Password security questions

I have written in the past on here and also for Irish Tech News about how important strong passwords are. Strong passwords will protect any online accounts that you have and will also lessen the chances of a website or database getting compromised. New research by Google’s security team has shown that strong passwords are being greatly weakened by weak password security questions.

What was your first pet’s name?
What is your favourite food?
What is your mother’s maiden name?

The security questions listed above are examples of lax security questions that Google’s security team found and they also noted the following.

With a single guess, an attacker would have a 19.7% chance of guessing English-speaking users’ answers to the question “What is your favourite food?” (it was ‘pizza’, by the way).

With ten guesses, an attacker would have a nearly 24% chance of guessing Arabic-speaking users’ answer to the question “What’s your first teacher’s name?”

With ten guesses, an attacker would have a 21% chance of guessing Spanish-speaking users’ answers to the question, “What is your father’s middle name?”

With ten guesses, an attacker would have a 39% chance of guessing Korean-speaking users’ answers to the question “What is your city of birth?” and a 43% chance of guessing their favourite food.


When it comes to difficult questions and answers, the following was revealed.

40% of our English-speaking US users couldn’t recall their secret question answers when they needed to. These same users, meanwhile, could recall reset codes sent to them via SMS text message more than 80% of the time and via email nearly 75% of the time.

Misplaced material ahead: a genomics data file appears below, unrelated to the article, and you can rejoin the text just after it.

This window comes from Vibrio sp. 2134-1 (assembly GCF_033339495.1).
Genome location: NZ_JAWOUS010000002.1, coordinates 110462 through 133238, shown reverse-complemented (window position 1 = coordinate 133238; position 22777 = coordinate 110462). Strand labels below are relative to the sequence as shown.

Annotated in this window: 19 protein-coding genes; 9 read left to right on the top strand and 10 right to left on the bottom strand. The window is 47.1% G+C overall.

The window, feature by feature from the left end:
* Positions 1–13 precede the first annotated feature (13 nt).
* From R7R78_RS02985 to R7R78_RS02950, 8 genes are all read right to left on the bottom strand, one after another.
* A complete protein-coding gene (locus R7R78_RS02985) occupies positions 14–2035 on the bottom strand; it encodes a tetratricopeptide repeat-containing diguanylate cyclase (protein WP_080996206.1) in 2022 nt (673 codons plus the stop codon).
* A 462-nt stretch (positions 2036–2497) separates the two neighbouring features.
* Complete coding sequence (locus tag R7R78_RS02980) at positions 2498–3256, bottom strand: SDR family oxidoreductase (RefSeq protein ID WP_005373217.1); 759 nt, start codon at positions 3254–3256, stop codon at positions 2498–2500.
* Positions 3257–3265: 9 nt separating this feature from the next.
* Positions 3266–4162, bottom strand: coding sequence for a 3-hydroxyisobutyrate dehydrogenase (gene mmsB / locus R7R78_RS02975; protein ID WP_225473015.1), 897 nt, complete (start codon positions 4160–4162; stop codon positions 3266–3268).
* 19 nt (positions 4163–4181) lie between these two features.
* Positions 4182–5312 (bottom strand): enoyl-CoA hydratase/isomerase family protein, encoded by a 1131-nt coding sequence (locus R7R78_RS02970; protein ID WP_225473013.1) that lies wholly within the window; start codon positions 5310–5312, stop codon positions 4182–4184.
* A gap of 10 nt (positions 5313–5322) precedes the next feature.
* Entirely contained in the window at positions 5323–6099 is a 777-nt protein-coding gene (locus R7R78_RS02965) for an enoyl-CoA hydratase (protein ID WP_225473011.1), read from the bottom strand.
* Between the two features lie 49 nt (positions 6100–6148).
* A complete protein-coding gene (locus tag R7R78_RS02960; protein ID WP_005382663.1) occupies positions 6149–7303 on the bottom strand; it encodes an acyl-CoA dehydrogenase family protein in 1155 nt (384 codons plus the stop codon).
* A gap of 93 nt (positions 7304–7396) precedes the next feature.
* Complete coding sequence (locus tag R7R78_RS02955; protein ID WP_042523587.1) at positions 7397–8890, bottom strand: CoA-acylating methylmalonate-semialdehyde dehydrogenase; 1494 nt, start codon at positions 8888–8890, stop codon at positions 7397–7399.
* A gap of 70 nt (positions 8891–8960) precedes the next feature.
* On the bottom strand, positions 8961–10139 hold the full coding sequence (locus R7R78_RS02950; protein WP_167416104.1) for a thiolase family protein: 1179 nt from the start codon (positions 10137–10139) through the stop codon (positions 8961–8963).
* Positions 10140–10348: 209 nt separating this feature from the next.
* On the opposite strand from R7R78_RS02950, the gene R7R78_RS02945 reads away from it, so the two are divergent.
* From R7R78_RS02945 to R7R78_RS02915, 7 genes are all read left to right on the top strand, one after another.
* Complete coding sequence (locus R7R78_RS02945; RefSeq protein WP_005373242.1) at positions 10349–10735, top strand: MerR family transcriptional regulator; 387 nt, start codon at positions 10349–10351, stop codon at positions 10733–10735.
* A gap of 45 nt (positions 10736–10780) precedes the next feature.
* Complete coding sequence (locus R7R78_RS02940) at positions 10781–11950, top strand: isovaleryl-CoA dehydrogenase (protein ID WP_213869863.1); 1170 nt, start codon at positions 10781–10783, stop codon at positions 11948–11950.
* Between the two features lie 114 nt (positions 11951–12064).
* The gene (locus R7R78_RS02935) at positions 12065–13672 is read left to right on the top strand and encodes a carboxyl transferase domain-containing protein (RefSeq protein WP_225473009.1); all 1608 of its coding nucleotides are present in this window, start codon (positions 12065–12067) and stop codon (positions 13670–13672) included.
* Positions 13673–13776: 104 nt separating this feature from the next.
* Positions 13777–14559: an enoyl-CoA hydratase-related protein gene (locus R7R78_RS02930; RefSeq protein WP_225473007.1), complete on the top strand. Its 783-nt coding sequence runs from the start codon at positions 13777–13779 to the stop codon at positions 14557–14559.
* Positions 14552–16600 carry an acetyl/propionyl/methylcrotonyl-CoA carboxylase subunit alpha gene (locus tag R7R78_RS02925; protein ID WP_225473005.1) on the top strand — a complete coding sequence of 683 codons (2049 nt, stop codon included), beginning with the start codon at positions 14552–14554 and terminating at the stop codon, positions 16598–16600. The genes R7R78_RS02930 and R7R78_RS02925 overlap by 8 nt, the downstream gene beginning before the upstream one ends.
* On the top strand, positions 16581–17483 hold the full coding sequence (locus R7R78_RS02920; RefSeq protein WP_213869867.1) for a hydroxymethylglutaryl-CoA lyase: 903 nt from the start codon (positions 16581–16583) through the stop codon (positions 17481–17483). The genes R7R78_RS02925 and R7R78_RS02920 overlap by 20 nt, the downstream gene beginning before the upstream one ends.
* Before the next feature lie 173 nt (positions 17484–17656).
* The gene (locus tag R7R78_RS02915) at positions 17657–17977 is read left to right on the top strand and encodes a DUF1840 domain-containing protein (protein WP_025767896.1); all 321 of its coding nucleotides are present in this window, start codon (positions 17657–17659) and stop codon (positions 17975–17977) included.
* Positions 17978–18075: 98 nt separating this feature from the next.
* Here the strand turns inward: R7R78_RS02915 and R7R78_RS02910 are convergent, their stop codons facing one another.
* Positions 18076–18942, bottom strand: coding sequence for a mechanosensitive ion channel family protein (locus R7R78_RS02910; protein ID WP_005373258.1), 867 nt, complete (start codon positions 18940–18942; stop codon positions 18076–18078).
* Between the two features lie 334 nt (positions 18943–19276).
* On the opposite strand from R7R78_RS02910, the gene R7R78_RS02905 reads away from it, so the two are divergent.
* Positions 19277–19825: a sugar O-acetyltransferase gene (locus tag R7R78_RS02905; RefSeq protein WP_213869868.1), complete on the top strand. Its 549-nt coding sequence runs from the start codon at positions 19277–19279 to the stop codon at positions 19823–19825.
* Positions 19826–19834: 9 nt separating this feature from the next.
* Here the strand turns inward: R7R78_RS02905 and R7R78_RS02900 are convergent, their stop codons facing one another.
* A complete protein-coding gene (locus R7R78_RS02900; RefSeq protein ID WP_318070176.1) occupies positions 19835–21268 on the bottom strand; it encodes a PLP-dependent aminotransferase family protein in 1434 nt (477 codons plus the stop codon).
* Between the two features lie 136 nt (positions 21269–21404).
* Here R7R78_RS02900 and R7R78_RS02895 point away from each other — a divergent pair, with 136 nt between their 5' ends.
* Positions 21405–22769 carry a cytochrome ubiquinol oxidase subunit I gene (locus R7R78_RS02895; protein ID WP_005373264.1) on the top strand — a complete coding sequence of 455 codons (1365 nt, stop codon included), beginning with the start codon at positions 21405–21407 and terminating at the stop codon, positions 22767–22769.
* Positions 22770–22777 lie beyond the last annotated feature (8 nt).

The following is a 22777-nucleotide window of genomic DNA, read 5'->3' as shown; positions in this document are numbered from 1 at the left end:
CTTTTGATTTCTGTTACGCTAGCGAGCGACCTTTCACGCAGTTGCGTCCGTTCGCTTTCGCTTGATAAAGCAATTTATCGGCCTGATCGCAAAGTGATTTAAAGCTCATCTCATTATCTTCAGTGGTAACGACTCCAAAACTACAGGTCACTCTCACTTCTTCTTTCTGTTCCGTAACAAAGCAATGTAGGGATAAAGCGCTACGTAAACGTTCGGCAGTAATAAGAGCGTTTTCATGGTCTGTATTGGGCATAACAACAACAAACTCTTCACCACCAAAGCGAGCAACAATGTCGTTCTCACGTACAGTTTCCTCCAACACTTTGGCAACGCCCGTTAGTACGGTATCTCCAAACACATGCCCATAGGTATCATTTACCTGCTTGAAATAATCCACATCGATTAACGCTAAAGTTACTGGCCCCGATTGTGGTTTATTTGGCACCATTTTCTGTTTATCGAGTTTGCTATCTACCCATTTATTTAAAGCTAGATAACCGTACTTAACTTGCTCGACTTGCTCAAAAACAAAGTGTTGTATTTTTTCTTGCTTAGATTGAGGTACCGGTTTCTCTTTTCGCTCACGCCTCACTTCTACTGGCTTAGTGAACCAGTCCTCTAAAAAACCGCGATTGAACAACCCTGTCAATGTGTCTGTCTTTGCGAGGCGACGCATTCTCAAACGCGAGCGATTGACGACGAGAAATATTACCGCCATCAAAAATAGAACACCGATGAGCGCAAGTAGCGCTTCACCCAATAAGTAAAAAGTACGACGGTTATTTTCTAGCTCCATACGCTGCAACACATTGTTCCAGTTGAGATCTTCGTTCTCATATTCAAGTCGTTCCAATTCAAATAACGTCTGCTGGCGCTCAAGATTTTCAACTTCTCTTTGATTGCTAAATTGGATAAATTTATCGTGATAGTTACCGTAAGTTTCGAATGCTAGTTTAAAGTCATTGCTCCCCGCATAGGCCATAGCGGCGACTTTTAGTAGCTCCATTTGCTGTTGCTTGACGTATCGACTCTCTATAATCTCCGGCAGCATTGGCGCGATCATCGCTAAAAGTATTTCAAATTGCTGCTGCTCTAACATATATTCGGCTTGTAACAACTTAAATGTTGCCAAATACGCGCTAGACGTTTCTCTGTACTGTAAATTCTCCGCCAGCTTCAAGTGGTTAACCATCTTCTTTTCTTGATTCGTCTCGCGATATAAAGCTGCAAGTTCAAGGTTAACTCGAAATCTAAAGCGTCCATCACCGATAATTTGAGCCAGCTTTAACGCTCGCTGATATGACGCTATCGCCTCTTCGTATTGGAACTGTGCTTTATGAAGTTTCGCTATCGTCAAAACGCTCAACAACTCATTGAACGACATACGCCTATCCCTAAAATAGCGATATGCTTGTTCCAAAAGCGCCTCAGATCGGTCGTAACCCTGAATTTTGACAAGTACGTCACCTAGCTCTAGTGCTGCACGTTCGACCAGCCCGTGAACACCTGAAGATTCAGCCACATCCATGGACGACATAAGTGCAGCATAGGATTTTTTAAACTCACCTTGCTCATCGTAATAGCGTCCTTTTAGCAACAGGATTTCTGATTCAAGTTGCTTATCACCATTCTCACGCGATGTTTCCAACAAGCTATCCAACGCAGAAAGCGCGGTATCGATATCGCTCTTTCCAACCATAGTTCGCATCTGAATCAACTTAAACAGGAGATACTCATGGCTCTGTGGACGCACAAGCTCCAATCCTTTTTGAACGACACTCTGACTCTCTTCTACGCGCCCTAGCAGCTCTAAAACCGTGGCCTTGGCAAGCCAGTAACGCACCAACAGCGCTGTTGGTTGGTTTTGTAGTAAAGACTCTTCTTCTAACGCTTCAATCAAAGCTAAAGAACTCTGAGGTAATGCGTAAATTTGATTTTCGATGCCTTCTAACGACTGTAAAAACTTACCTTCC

Some of the potentially safest questions—“What is your library card number?” and “What is your frequent flyer number?”—have only 22% and 9% recall rates, respectively.

For English-speaking users in the US the easier question, “What is your father’s middle name?” had a success rate of 76%, while the potentially safer question “What is your first phone number?” had only a 55% success rate.

All this points to the following, which should be mandatory:

Two factor authentication
If you combine two components together you can provide the identification of a user. This is where a code is sent via SMS to your mobile phone or emailed to a secondary email address and you have to enter that code along with your password. It is highly unlikely that anyone illegally trying to access your account will have access to your secondary email address or your mobile phone.

Make your own questions
When, it comes to questions, there should be the option of making your own question as this will lessen the chances of it being answered correctly. Ideally the question should be one where the answer can’t be Googled or found on any of your social media accounts.

Family related questions
Questions dealing with a user’s family are a big no-no as the answers can easily be found. The same also goes with family pets and colleges, schools or universities that you may have attended. You don’t want to give anyone a greater chance of getting in to any of your accounts.

If the user has more say in any of their accounts security questions, there will be a lesser chance of any data breaches occurring. Sometimes user make mistakes and answer the most obvious questions such as your favourite movie or sports team, as they want easy to remember answers. Any online business, product and website must have an obligation to make sure users make a lot less mistakes.

If users are allowed to set their own questions then a data breach is less likely provided the answer is not easily found online. If 40% of English-speaking US users couldn’t recall their secret question answers to difficult questions then difficult questions should be off the menu. Next time you are accessing one of your online accounts, take a look at your security questions and where possible enable two factor authentication.

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